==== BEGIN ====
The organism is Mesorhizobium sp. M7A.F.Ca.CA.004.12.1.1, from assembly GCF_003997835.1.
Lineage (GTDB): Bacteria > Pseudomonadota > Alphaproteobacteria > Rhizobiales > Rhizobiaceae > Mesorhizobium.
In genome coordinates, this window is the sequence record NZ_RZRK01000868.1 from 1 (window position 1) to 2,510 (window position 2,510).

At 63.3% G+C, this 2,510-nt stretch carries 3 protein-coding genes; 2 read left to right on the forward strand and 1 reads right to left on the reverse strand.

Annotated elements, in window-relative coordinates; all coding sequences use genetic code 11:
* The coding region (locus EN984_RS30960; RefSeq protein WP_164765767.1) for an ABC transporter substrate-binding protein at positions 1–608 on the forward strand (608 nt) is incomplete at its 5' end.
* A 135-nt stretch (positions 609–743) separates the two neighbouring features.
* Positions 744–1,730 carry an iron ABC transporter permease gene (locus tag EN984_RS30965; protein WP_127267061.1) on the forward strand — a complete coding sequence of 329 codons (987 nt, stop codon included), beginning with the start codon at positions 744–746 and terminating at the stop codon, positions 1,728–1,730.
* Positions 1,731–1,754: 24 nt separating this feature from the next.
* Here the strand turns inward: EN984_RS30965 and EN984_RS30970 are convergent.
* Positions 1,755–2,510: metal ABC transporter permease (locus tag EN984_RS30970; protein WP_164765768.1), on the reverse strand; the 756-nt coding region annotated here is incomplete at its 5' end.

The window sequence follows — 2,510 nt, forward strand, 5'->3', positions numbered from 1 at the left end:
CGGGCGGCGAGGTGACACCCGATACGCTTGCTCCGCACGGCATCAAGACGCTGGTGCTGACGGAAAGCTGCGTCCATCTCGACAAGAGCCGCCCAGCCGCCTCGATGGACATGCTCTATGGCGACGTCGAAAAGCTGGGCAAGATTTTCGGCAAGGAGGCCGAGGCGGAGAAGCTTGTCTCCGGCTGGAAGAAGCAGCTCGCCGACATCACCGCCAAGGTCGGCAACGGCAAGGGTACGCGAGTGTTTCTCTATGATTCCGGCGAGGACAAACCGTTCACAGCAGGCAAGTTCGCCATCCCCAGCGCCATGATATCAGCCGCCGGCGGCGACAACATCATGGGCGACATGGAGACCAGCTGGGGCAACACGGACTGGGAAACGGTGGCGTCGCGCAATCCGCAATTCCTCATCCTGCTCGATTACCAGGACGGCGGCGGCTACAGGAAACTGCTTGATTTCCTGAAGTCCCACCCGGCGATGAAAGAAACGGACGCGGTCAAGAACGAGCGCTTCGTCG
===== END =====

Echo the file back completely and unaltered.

The organism is Mesorhizobium sp. M7A.F.Ca.CA.004.12.1.1, from assembly GCF_003997835.1.
Lineage (GTDB): Bacteria > Pseudomonadota > Alphaproteobacteria > Rhizobiales > Rhizobiaceae > Mesorhizobium.
In genome coordinates, this window is the sequence record NZ_RZRK01000868.1 from 1 (window position 1) to 2,510 (window position 2,510).

At 63.3% G+C, this 2,510-nt stretch carries 3 protein-coding genes; 2 read left to right on the forward strand and 1 reads right to left on the reverse strand.

Annotated elements, in window-relative coordinates; all coding sequences use genetic code 11:
* The coding region (locus EN984_RS30960; RefSeq protein WP_164765767.1) for an ABC transporter substrate-binding protein at positions 1–608 on the forward strand (608 nt) is incomplete at its 5' end.
* A 135-nt stretch (positions 609–743) separates the two neighbouring features.
* Positions 744–1,730 carry an iron ABC transporter permease gene (locus tag EN984_RS30965; protein WP_127267061.1) on the forward strand — a complete coding sequence of 329 codons (987 nt, stop codon included), beginning with the start codon at positions 744–746 and terminating at the stop codon, positions 1,728–1,730.
* Positions 1,731–1,754: 24 nt separating this feature from the next.
* Here the strand turns inward: EN984_RS30965 and EN984_RS30970 are convergent.
* Positions 1,755–2,510: metal ABC transporter permease (locus tag EN984_RS30970; protein WP_164765768.1), on the reverse strand; the 756-nt coding region annotated here is incomplete at its 5' end.

The window sequence follows — 2,510 nt, forward strand, 5'->3', positions numbered from 1 at the left end:
CGGGCGGCGAGGTGACACCCGATACGCTTGCTCCGCACGGCATCAAGACGCTGGTGCTGACGGAAAGCTGCGTCCATCTCGACAAGAGCCGCCCAGCCGCCTCGATGGACATGCTCTATGGCGACGTCGAAAAGCTGGGCAAGATTTTCGGCAAGGAGGCCGAGGCGGAGAAGCTTGTCTCCGGCTGGAAGAAGCAGCTCGCCGACATCACCGCCAAGGTCGGCAACGGCAAGGGTACGCGAGTGTTTCTCTATGATTCCGGCGAGGACAAACCGTTCACAGCAGGCAAGTTCGCCATCCCCAGCGCCATGATATCAGCCGCCGGCGGCGACAACATCATGGGCGACATGGAGACCAGCTGGGGCAACACGGACTGGGAAACGGTGGCGTCGCGCAATCCGCAATTCCTCATCCTGCTCGATTACCAGGACGGCGGCGGCTACAGGAAACTGCTTGATTTCCTGAAGTCCCACCCGGCGATGAAAGAAACGGACGCGGTCAAGAACGAGCGCTTCGTCG